None of this is to say that Peter Pan is completely not a hero. Because that isn’t true either. Though it really depends on the situation whether or not he’s being heroic for his sake or someone else’s. I would argue that he initially views the rescue of Tiger Lily at Skull Rock as nothing more than a game. He spends much of his time making fun of Hook and, in the Disney version, even forgets to save Tiger Lily. Wendy has to remind him to go back into Skull Rock to do what they were essentially there to do, and Tiger Lily is very annoyed and almost drowned by the time he gets to her. In other versions of this scene, Peter almost dies instead. Peter immediately turns to look at this as a game by saying that “to die would be an awfully big adventure”. But Peter eventually sees the value of life and learns not to throw his life and the lives of others around so carelessly. He amends his statement to the very powerful; “to live would be an awfully big adventure”. A note that gives hope to anyone who reads or hears it. In fact, the movie ‘Hook’ closes out with this line. And I think this is also evidence of Peter growing as well. Peter realizes that he doesn’t want himself or his friends to die and faces Hook head on for the sake of his friends by the end of the story. He is incredibly selfish, but he does learn a bit more about what it means to be a hero throughout each adaptation.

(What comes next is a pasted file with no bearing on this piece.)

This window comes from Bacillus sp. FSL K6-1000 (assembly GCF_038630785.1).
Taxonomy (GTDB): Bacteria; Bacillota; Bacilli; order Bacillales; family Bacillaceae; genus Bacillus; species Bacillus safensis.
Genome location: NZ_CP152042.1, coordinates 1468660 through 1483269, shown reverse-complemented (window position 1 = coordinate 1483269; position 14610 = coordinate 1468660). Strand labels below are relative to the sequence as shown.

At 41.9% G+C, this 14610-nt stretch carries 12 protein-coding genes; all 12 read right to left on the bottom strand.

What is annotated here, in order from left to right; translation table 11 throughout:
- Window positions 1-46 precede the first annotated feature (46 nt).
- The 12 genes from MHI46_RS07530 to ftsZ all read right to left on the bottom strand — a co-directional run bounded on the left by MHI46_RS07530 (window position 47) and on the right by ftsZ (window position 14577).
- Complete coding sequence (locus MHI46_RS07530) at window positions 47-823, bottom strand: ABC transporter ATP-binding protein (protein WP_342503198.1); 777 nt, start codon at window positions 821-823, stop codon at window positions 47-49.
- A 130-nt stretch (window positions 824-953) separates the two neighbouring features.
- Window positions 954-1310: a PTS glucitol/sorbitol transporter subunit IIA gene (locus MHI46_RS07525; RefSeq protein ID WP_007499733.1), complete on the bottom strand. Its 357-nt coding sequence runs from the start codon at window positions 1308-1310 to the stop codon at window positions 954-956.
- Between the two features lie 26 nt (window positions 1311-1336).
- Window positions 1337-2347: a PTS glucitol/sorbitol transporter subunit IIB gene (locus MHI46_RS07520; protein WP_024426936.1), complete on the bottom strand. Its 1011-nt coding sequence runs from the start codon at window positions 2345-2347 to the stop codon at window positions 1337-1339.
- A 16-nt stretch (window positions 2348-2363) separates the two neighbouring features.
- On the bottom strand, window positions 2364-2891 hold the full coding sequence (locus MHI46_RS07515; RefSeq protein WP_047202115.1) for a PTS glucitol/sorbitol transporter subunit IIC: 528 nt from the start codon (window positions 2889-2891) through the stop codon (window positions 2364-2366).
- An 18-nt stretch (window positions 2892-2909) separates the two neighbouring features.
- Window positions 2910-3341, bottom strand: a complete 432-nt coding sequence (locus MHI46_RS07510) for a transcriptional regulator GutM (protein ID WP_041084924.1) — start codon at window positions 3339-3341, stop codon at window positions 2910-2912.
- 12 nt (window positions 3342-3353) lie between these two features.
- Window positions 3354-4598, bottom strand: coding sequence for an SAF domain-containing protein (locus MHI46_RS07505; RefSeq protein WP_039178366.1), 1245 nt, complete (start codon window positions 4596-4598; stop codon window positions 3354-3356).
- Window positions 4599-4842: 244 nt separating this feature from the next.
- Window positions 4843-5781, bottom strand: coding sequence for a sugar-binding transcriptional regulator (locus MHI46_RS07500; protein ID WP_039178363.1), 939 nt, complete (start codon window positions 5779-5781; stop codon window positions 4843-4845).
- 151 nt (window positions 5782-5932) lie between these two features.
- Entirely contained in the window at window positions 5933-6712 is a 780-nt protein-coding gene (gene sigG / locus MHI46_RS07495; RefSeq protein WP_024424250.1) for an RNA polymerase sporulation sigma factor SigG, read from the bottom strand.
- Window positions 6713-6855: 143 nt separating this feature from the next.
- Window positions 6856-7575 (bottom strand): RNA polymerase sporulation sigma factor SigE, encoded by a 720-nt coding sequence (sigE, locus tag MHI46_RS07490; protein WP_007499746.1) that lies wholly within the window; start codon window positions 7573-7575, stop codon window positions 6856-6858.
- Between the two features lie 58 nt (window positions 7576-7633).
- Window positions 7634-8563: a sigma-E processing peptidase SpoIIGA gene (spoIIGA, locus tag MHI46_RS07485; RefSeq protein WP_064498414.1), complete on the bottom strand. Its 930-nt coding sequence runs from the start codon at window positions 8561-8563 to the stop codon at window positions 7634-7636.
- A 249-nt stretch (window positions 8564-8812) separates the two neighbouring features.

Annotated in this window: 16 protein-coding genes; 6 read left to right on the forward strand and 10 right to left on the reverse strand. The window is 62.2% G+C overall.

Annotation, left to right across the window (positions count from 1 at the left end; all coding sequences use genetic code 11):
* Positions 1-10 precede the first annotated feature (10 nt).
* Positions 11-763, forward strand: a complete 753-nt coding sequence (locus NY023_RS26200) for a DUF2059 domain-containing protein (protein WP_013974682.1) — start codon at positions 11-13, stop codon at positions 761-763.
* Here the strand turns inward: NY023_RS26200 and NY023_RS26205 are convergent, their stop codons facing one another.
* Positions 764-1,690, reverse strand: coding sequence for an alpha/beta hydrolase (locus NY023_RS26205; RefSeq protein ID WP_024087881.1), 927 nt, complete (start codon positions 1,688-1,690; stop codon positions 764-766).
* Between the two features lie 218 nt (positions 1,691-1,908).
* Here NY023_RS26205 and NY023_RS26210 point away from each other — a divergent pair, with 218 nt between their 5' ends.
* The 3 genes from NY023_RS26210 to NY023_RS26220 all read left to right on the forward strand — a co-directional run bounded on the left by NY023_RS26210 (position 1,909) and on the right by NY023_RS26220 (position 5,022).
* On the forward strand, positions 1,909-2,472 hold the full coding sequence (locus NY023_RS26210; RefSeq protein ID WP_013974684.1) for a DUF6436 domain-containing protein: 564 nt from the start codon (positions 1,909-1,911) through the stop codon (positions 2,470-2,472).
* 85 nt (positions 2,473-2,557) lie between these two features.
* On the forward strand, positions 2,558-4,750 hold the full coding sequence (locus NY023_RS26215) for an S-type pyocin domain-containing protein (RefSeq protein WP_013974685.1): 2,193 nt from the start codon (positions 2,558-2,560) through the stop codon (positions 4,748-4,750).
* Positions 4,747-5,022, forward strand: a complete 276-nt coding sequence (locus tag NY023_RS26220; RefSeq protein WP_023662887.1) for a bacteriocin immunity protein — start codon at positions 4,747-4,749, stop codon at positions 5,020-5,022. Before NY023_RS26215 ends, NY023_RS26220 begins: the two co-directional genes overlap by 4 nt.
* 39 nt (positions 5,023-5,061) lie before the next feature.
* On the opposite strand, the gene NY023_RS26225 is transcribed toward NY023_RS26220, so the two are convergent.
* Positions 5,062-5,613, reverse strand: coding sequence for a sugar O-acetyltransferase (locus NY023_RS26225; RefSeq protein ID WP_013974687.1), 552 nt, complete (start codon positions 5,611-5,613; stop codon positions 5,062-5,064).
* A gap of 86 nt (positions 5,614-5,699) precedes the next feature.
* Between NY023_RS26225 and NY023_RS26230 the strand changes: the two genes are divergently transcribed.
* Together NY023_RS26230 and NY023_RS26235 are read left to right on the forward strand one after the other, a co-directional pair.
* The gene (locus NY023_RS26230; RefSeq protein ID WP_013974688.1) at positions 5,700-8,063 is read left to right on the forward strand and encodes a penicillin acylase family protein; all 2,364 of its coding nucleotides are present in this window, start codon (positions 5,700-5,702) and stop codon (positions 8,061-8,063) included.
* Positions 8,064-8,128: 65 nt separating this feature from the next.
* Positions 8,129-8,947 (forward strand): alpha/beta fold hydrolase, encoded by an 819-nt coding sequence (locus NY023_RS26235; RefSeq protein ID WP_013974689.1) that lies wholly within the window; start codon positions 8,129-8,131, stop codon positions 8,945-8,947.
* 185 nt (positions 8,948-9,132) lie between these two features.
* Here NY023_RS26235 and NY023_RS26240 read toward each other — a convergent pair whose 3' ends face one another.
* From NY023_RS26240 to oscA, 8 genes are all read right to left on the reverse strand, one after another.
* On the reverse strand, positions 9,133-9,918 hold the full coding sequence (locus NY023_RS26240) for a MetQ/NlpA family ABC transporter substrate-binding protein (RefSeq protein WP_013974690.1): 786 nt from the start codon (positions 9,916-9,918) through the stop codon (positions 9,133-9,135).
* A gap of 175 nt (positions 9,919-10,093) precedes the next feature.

Growing Up:

I definitely relate to Peter Pan as many do. Nobody really wants to grow up. And even at the end of each adaptation, Peter stays in Neverland. Even though in many cases he stays without the lost boys, as the lost boys are convinced by Wendy to grow up. In a way this is because of his fear, but in a way Peter also knows that there will be more lost boys to take care of. Peter Pan is almost an exact halfway between hero and villain. He is both at different times. He is both selfish and kind. I mean, he tells Wendy at the beginning of the story that there are only lost boys because girls are too intelligent to fall out of their prams. Nice, right? Peter will always be a comforting presence that represents escapism. But we shouldn’t talk about the character like he’s not flawed.